First of all, affirmative action was never solely about racism, though the corporate media have generally made race their sole consideration when they cover the issue. But as for Cohen's actual "point"—that race is irrelevant to most Americans and that every poll shows this—that's just fantasy. As a matter of fact, the Washington Post itself recently asked people in a poll: "How big a problem is racism in our society today? Is it a big problem, somewhat of a problem, a small problem or not a problem at all?" Fully 74 percent said it was either somewhat of a problem or a big problem. Only 4 percent answered that racism was "not a problem."

Cohen's fantasy may be a nice one, but if he's using it to determine his views on policy in the real world, he needs to wake up.

Associated Press reporter Calvin Woodward generally writes a "fact checking" piece after major speeches by Barack Obama—and these pieces generally strain to catch Obama in factual errors. For example, in a February 24 piece, Woodward and co-writer Jim Kuhnhenn took issue with Obama's description of what his budget would achieve—because, they say, Obama didn't point out that his budget could be voted down and could theoretically achieve nothing.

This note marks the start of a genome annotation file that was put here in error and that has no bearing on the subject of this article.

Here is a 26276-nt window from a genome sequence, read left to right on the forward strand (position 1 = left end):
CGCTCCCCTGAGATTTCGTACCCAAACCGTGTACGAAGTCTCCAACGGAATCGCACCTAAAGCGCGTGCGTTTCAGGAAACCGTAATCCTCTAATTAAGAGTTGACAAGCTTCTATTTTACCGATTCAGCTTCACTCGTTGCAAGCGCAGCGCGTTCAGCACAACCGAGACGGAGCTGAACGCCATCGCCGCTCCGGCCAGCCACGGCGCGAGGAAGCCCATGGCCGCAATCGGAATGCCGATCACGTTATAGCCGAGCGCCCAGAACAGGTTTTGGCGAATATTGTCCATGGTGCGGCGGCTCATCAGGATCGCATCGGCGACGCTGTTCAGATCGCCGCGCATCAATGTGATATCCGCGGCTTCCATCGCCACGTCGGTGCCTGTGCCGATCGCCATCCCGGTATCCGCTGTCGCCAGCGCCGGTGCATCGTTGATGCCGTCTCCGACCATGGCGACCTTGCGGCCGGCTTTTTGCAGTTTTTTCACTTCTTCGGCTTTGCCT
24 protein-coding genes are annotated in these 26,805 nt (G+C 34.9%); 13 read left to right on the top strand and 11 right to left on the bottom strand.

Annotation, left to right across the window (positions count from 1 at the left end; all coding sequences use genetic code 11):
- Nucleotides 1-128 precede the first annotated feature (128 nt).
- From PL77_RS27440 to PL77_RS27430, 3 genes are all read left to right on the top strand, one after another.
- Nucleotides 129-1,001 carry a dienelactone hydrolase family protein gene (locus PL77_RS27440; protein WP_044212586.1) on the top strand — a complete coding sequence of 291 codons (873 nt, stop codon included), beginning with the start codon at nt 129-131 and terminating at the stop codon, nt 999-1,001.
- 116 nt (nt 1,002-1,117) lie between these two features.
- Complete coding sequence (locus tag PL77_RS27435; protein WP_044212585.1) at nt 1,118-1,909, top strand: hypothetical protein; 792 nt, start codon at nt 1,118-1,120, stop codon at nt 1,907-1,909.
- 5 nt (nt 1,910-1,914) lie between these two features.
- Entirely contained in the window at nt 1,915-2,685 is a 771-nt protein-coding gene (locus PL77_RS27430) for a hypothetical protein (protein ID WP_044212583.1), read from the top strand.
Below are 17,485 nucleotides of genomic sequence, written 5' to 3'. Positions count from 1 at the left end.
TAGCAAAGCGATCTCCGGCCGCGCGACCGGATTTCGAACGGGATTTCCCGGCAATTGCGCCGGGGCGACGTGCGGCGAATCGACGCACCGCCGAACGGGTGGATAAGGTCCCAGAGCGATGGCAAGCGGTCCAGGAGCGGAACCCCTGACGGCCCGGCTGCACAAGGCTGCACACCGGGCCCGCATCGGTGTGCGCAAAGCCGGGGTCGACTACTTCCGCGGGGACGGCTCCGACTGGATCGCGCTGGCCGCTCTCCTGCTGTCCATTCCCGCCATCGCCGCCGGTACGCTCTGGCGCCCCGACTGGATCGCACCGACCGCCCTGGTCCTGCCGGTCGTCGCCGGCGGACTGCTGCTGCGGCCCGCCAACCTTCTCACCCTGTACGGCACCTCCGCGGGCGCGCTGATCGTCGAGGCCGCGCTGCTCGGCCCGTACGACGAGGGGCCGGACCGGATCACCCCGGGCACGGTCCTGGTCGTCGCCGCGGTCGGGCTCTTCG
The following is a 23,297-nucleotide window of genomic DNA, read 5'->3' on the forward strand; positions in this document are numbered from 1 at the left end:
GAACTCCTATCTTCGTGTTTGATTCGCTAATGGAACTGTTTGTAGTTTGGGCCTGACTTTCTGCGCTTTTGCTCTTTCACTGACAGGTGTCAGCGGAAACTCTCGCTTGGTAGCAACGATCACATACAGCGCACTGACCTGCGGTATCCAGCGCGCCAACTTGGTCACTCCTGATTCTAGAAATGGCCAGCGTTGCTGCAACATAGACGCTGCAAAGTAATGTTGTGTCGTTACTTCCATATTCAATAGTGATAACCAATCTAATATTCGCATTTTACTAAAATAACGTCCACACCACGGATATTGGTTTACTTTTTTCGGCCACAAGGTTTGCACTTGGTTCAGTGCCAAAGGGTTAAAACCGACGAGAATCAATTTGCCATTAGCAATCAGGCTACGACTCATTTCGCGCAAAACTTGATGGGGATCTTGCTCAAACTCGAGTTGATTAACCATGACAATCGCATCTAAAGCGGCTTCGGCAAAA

But Woodward broke new ground in absurdity with his April 30 piece "fact-checking" Obama's latest press conference. In the piece, headlined "Fact Check: Obama Disowns Deficit He Helped Shape," Woodward took issue with Obama's statement: "Number one, we inherited a $1.3 trillion deficit.... That wasn't me." Woodward's criticism: "It actually was him—and the other Democrats controlling Congress the previous two years—who shaped a budget so out of balance.... Congress controls the purse strings, not the president, and it was under Democratic control for Obama's last two years as Illinois senator."

We're all for accountability, but wow. If an Illinois senator bears more responsibility for the federal budget than the president, than why is Woodward wasting his time covering what Obama has to say about the budget? Shouldn't he be interviewing Roland Burris?